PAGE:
Social Discrimination Factors in Korean Coursebooks: Focused on Korean Coursebooks for Female Marriage Immigrants, Immigrant Workers, and North Korean Refugees”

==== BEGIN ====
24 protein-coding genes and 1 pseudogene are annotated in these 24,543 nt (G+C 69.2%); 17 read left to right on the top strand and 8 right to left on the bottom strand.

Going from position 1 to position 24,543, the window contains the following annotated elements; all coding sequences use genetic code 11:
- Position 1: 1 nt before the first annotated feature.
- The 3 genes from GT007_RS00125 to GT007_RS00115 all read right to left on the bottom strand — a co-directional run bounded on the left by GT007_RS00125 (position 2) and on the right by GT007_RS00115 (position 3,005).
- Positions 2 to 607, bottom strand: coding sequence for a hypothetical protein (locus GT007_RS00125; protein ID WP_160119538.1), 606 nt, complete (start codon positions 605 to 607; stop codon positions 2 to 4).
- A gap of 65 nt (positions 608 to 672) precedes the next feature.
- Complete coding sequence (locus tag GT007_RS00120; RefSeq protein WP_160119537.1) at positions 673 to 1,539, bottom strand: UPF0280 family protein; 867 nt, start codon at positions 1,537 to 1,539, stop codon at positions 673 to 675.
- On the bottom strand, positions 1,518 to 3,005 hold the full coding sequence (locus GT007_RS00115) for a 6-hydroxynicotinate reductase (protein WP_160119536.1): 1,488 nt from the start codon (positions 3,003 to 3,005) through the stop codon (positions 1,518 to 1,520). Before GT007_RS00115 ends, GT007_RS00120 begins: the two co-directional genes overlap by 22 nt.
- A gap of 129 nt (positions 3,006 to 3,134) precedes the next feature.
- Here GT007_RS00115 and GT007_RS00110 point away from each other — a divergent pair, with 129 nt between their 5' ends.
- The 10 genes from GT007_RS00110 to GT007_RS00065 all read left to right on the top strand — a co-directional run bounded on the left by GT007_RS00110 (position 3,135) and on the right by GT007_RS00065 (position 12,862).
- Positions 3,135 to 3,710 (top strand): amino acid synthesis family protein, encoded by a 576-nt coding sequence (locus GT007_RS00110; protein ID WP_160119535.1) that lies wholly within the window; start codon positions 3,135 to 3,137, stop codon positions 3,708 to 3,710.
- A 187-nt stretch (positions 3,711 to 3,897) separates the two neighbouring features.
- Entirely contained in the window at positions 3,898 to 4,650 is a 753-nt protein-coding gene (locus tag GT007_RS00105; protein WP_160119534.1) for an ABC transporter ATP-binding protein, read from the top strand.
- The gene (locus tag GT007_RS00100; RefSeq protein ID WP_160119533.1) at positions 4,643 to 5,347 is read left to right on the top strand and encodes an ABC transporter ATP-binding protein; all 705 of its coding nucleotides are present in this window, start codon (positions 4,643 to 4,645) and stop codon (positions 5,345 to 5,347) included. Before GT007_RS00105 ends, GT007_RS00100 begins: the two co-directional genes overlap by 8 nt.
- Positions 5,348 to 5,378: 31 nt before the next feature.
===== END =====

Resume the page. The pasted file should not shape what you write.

Park, Eun-Ha. 2015. “Social Discrimination Factors in Korean Coursebooks: Focused on Korean Coursebooks for Female Marriage Immigrants, Immigrant Workers, and North Korean Refugees”. The Sociolinguistic Journal of Korea 23(1). 55~83. This study investigates and analyzes social discrimination factors occurring in Korean coursebooks that disfavor immigrant workers, female marriage immigrants, and North Korean refugees as minorities in Korea. Therefore we examine what kind of social discrimination factors high placed and how these are presented in both verbal and nonverbal expressions. With regard to verbal forms, we examine discriminatory expressions in sentences and conversations including vocabularies commonly used in Korean coursebooks. The result prove that of all other forms of social discrimination found in Korean coursebooks, instances of gender role stereotypes occur most frequently. The second most frequently verbal discriminatory expression found referred to gender personality and behavior, while the third most frequently used discriminatory expression referred to physical appearance and body image. Also revealed in the study was a high recurrence of referencing gender role stereotypes in Korean coursebooks for female marriage immigrants as found through comparing two particular coursebooks. Concerning nonverbal forms, we examine discriminatory expressions in main characters and illustrations. In three types of Korean coursebooks, we observe a high recurrence of gender-biases when discussing job positions. For examples, one coursebook referred to restaurant work as suited for women, while describing the position of doctor as male job. Korean coursebooks for immigrants further reveal discrimination in their descriptions of socioeconomic status as determining so-called higher citizenship status. In illustrations, gender-biases of job and gender role stereotypes were presented more frequently in three kinds of Korean coursebooks than in the other kinds.